In his last days as Manorhaven’s mayor, Jim Avena appointed Brendan Fahey to the village’s Board of Zoning Appeals on June 30. Patrick Gibson had vacated his seat, and Fahey, a former trustee and BZA member, would fulfill his tenure until July 2023.
At that meeting, the trustees filled the vacant position on the Board of Zoning Appeals by appointing Frank Ottaviani. Even though the outgoing mayor had already named Fahey to the post, the new board did not appoint him.
Listed on the agenda to “resume his former term,” they also named Ottaviani, the former zoning board member, to be the BZA’s chairman.
But on July 8, Notary Public Carl Lalena administered the oath of office and swore Fahey into the “38” seat. (The nickname for the position is made from the years in which a term expires, for example, 2023 and 2028.)
With legal threats looming and Ottaviani already hosting a BZA meeting on July 12, questions about who should be on the board persist.
Popeleski said that Avena’s lack of communication made Fahey’s appointment “null and void.”
“It was done on a Friday and [Avena’s] term was up on the Fourth, so it was done basically behind my back,” he said. “I had zero notifications on it, which Mayor Avena should have communicated with me via email to say: ‘Look, I put these people on the board.’”
Both the former and current mayors agreed on the letter’s date. But the conflict differs on when the village received it.
Avena said he delivered the letter while still in power. Popeleski said the village did not receive it until 12:34 p.m. of July 6, after Avena’s term had ended, which nullifies it. Efforts to reach the village’s records managers for confirmation of this were unavailing.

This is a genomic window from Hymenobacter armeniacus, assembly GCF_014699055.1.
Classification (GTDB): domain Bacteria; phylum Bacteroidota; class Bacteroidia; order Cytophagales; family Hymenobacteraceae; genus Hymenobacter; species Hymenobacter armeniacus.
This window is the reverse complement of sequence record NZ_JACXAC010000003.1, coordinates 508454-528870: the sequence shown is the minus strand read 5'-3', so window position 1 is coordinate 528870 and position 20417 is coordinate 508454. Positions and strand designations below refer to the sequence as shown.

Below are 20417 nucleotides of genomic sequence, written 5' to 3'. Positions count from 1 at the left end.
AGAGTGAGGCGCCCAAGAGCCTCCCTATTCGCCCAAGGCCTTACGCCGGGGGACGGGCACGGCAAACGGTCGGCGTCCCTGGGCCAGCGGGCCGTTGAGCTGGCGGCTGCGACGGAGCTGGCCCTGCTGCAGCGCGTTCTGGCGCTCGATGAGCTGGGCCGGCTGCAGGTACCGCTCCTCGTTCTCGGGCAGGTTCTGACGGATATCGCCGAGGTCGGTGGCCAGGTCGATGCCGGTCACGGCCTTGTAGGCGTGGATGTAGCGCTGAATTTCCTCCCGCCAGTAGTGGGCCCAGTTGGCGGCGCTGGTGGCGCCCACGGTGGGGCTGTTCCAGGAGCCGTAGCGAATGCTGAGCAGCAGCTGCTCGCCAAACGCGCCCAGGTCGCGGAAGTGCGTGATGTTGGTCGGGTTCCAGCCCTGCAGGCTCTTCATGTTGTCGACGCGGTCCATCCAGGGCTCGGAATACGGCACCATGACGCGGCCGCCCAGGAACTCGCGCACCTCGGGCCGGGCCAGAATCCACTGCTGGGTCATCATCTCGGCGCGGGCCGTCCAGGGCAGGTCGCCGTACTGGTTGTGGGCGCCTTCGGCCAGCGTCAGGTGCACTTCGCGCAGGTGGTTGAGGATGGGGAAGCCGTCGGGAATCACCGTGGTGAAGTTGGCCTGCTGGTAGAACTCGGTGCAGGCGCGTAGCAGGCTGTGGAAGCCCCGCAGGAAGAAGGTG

“Let the court decide,” said Avena. “I felt that I was within my rights as mayor at the time when I was advised so by my council. If they object to it, take it to the judge.”
Popeleski said the official receipt is when it’s time-stamped. To him, this means the June 30 date stamp is irrelevant.
“You go to any government office. What’s the first thing they do?” he said. “Even the Department of Motor Vehicles? Get time-stamped.”
Amid the controversy, trustees met in a special session on July 15 at 10 a.m.
The meeting notice referred to it as an “emergency resolution.” Specifically, the board amended laws about the zoning and planning boards.
The mayor now appoints the chairman of both boards on an annual basis, subject to trustee approval. It also limited individuals to no more than two terms in the BZA.
“At no point in time may any person serve more than two terms,” it reads. “Whether it be consecutive or non-consecutive terms or appointments, which shall include existing members.”
Popeleski rejected any connection between the ongoing controversy and the law amendments. He said that while still a trustee, the absence of term limits had troubled him.
“We felt that two terms, which is 10 years, [make for] more of a diverse board,” he said. “So a person who’s on for a long time — not that they can be swayed — but it’s good to get different ideas after a while.”
This political conflict is yet another notable one for Manorhaven in recent months.
Popeleski earlier dubbed a $5,000 fine issued by the village’s Ethics Board an “intricate scheme” by Avena during a contentious election season. Nonetheless, he praised him for his wisdom and leadership at Avena’s last board meeting as mayor.